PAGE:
CNN AMERICAN MORNING WITH PAULA ZAHN
Saddam Hussein Frees Thousands of Prisoners
Aired October 21, 2002 - 08:17 ET
THIS IS A RUSH TRANSCRIPT. THIS COPY MAY NOT BE IN ITS FINAL FORM AND MAY BE UPDATED.
PAULA ZAHN, CNN ANCHOR: Saddam Hussein has freed thousands of prisoners in Iraq in an apparent effort to bolster support for his regime in its confrontation with the United States. The prisoners range from political dissidents to murderers, but those accused of spying for the U.S. were not released.
Nic Robertson joins us in Baghdad with more -- good morning, Nic.
NIC ROBERTSON, CNN CORRESPONDENT: Good morning, Paula.
Well, it really was a surprise move. When it happened, nobody here was expecting it. It was announced on radio about midday. Within minutes, we could see people rushing, families rushing out to the jails around Baghdad to look for their relatives.
ROBERTSON (voice-over): Sobs of joy as a father hugs his recently freed son. For others, tears of hope, looking for loved ones in the thousands of prisoners streaming out of Baghdad's notorious Abu Grabh (ph) jail. Among them, army deserter Amir (ph) walking with the help of a friend, apparently grateful for his release. The president is generous, he says, repeating what someone in the crowd tells him.
Others, like Raisa (ph), a political prisoner for 14 years, less repentant. I didn't do anything wrong or bad, he says. I didn't harm anyone. I just carried thoughts. Why should I feel sorry?
No prisoner, however, ready to criticize their conditions in captivity. The president's love for us set us free, says Adnan (ph), who despite his pallor claims to have been well treated.
According to the prison director, possibly more than love or forgiveness leading to the amnesty.
UNIDENTIFIED MALE: There will be good sons in this society and defend Iraq and the dignity and people of Iraq in case the enemies attack us.
ROBERTSON: Inside the prison, half finished meals testimony to the speed and surprise of the releases.
(on camera): There is little doubting the popularity of the amnesty among prisoners and their families. According to human rights groups inside Iraqi jails, some prisoners have been subject to beatings, while others have been executed. (voice-over): Elsewhere, other prisoners were set free in what officials are claiming as a nationwide amnesty. The only exceptions, murderers, embezzlers and those with debts who have one month of freedom to repay or seek forgiveness. On Iraqi television, emotional reunions were broadcast repeatedly, reinforcing the image of President Saddam Hussein's benevolence.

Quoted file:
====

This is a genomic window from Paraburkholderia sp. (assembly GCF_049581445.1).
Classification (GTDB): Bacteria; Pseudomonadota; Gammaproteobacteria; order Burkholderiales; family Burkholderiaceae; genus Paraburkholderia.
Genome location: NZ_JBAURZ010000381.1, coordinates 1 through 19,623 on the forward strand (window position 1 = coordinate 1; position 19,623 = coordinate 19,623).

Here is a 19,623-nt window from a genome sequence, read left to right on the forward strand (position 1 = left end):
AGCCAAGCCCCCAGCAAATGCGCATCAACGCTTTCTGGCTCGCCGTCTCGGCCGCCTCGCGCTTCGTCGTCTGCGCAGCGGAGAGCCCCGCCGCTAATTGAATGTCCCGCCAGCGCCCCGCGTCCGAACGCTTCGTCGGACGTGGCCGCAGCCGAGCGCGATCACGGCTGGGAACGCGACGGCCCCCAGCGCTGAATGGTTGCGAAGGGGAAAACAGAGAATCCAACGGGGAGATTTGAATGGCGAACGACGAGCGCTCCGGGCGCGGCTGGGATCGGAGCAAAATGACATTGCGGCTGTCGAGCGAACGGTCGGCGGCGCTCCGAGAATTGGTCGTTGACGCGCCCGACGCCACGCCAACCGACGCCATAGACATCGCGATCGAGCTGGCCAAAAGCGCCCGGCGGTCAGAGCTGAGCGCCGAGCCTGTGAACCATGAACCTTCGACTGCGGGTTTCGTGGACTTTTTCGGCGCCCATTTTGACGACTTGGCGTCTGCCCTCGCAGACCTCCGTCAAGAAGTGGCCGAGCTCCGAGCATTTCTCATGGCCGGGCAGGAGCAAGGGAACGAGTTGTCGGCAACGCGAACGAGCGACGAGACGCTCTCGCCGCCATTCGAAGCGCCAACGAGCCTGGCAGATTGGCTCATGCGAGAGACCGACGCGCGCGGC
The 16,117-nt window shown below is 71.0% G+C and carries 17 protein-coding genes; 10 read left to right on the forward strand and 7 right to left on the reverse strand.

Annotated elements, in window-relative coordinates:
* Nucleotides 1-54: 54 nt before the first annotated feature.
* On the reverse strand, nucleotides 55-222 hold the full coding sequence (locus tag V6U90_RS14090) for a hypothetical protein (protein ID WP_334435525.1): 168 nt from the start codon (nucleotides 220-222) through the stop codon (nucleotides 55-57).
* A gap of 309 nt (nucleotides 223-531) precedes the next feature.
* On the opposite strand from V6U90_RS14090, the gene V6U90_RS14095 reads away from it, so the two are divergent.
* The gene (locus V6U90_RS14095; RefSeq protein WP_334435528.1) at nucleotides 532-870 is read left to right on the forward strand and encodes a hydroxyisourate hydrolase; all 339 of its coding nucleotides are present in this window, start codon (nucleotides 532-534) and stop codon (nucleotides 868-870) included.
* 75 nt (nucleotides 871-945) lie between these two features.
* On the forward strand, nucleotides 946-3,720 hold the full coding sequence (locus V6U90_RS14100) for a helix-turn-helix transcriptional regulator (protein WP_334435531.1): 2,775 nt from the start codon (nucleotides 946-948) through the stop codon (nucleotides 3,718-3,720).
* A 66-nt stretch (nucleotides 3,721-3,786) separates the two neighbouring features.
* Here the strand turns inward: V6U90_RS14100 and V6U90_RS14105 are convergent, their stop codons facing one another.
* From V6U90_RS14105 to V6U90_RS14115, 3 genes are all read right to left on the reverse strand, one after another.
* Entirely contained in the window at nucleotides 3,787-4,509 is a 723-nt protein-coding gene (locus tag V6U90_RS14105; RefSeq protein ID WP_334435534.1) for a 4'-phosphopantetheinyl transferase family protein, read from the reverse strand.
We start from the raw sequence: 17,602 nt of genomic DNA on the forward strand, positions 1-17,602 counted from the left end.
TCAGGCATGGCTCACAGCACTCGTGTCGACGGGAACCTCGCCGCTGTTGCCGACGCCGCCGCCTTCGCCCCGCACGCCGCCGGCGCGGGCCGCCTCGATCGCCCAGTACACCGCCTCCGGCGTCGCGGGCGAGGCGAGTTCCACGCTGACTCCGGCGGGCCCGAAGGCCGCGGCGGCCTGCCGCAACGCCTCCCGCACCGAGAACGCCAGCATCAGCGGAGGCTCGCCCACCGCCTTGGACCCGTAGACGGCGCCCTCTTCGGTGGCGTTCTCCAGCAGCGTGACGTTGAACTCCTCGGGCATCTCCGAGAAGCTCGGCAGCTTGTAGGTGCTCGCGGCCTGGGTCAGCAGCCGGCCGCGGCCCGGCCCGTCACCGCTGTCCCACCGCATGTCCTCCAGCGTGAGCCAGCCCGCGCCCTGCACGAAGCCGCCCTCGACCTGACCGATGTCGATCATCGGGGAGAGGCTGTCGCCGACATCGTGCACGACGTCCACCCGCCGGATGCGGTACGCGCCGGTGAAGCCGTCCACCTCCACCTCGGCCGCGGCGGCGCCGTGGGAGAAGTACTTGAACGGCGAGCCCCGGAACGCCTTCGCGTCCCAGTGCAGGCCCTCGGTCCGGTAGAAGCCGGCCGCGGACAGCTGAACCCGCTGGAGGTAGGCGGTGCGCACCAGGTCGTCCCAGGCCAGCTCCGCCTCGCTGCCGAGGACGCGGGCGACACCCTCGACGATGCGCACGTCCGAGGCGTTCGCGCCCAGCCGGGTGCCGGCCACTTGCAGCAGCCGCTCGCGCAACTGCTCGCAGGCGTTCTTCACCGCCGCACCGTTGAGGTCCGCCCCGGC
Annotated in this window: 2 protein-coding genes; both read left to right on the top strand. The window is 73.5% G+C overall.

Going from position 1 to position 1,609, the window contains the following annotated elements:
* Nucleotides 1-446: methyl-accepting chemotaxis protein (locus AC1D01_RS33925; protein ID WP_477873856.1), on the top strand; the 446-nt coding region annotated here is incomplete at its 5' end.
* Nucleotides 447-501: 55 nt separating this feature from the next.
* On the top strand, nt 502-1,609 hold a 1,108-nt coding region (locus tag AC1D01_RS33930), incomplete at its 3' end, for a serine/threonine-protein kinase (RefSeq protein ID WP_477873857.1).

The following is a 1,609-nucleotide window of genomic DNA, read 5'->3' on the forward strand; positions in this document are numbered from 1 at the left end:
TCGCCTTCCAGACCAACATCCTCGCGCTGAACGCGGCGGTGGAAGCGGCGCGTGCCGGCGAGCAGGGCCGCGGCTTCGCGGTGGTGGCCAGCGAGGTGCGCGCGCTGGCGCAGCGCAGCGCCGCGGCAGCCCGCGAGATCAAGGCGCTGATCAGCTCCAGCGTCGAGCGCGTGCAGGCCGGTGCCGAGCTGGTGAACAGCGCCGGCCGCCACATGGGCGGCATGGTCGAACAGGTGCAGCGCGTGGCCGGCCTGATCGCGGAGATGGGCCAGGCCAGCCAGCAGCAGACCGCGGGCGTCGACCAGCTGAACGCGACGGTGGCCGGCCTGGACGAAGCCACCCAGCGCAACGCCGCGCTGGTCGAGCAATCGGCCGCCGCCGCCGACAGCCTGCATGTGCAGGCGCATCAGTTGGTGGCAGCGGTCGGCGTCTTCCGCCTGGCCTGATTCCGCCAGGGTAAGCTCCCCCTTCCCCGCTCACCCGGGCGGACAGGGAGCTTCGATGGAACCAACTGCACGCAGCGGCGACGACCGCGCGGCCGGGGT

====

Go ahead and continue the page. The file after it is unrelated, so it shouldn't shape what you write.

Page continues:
In all the chaos and confusion this day, hard to judge how such apparent generosity will be received in communities once again replete with thieves and common criminals.
ROBERTSON: Now, interestingly, Paula, away from the cameras earlier today, I talked with a few people and they told me that they weren't particularly happy that their communities were now going to have criminals and possibly murderers back out there. So mixed feelings among some people here in Baghdad -- Paula.
ZAHN: I guess the question remains how much this bolsters any loyalty among the armed forces there to Saddam Hussein or the state security forces.
ROBERTSON: Well, it was interesting that some of the people being released were deserters (AUDIO GAP)...
ZAHN: It looks like our satellite has frozen up over there.
Nic Robertson reporting from Baghdad.
We apologize for that little technical snafu. It's pretty complicated what we're trying to do from Baghdad, but Nic will be dropping by in our next hour. has frozen up over there.
Nic Robertson reporting from Baghdad.
We apologize for that little technical snafu. It's pretty complicated what we're trying to do from Baghdad, but Nic will be dropping by in our next hour.
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